We write here more than occasionally about failings in our health care system.
Usually, those editorials are concerned with costs. Most specifically, many of those opinion pieces deal with the price and availability of drugs.
But we would be remiss to not mention again that there are many good things about the system. First and foremost are the providers who deliver care on a daily basis.
As a recent hospital stay reminded us, it takes special people to patiently deal with cranky old men who are having trouble sleeping, getting comfortable, going to the bathroom, etc., etc., etc. It takes a special person to be an aide who can kindly offer a bed bath to that same old crank two days in a row.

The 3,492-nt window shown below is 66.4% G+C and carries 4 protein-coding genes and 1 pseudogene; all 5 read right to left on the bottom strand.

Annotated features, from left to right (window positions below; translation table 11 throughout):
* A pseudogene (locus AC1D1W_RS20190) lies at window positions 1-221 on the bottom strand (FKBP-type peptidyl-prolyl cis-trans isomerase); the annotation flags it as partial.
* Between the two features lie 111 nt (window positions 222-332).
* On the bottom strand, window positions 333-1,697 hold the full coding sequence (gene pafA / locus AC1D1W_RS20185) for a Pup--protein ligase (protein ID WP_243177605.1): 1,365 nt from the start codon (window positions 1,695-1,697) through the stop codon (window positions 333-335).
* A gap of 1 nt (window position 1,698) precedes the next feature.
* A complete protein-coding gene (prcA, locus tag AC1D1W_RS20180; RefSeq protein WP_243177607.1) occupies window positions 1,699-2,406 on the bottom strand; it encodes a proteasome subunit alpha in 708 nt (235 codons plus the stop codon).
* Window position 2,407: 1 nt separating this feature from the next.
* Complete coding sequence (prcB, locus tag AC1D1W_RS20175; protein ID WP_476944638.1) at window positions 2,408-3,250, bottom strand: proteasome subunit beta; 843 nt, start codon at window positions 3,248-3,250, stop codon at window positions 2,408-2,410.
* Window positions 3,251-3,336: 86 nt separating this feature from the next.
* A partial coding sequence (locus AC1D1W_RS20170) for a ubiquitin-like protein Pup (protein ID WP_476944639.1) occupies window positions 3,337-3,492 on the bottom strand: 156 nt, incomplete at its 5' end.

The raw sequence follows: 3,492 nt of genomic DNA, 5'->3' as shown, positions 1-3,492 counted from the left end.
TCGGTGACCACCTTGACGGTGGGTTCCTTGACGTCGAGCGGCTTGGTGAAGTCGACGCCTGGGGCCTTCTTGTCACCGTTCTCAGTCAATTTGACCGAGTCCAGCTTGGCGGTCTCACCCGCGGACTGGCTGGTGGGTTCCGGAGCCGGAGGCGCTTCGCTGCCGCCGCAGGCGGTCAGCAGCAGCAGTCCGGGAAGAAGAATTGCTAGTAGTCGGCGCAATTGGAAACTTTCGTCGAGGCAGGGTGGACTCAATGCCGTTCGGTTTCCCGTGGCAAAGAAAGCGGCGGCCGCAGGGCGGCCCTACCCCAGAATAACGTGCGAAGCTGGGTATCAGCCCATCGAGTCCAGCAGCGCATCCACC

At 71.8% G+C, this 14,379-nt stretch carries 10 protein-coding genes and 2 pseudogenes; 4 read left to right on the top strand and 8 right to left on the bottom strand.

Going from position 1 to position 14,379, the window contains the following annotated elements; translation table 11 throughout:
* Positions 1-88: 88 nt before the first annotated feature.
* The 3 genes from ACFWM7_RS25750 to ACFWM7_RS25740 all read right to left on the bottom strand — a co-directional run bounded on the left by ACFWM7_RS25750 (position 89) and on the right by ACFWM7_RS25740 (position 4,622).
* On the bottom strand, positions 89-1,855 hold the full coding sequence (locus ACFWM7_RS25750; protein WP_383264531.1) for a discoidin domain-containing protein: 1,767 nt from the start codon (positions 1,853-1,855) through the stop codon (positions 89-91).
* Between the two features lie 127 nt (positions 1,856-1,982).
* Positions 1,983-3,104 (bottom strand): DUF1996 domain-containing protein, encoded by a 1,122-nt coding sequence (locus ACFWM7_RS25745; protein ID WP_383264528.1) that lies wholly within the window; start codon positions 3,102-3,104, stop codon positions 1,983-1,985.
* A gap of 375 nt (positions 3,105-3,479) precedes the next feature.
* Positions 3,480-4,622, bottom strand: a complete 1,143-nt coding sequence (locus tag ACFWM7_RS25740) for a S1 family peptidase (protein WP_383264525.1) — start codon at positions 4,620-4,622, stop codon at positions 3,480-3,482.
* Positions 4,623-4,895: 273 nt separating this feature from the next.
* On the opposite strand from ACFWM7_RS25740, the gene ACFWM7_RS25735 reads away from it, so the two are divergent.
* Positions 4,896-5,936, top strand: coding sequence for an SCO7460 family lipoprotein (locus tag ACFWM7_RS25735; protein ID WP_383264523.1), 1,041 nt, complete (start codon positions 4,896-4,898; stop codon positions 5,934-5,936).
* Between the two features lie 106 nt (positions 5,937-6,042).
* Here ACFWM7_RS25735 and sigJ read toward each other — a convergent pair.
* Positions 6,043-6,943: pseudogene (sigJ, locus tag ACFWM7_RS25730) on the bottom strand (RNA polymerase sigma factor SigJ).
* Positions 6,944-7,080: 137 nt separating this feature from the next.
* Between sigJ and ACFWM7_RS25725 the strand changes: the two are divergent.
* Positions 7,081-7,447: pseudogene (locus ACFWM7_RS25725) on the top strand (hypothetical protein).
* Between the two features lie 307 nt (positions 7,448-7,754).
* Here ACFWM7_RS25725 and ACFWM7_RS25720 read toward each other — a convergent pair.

Every time we - or a loved one - have been admitted to a hospital in Hawaii, the most striking part of the stay has been the combination of kindness and competence of the staff and doctors.
Our most recent hospitalization was for another shoulder replacement. (The originals apparently wear out after a hundred years or so - we now have two bionic ones.) Judging from the compassion we received, one might have thought there was some sort of "joint ownership" of the pesky . . . joint.
Nonetheless, our latest surgery was a good lesson that while there may be some problems in health care, the day-to-day providers are dedicated, selfless, competent and kind.
Since the providers are the most important part, the heart of the system is sound. The focus on controlling costs then should be on drugs, equipment and middlemen.
* Editorials reflect the opinion of the publisher.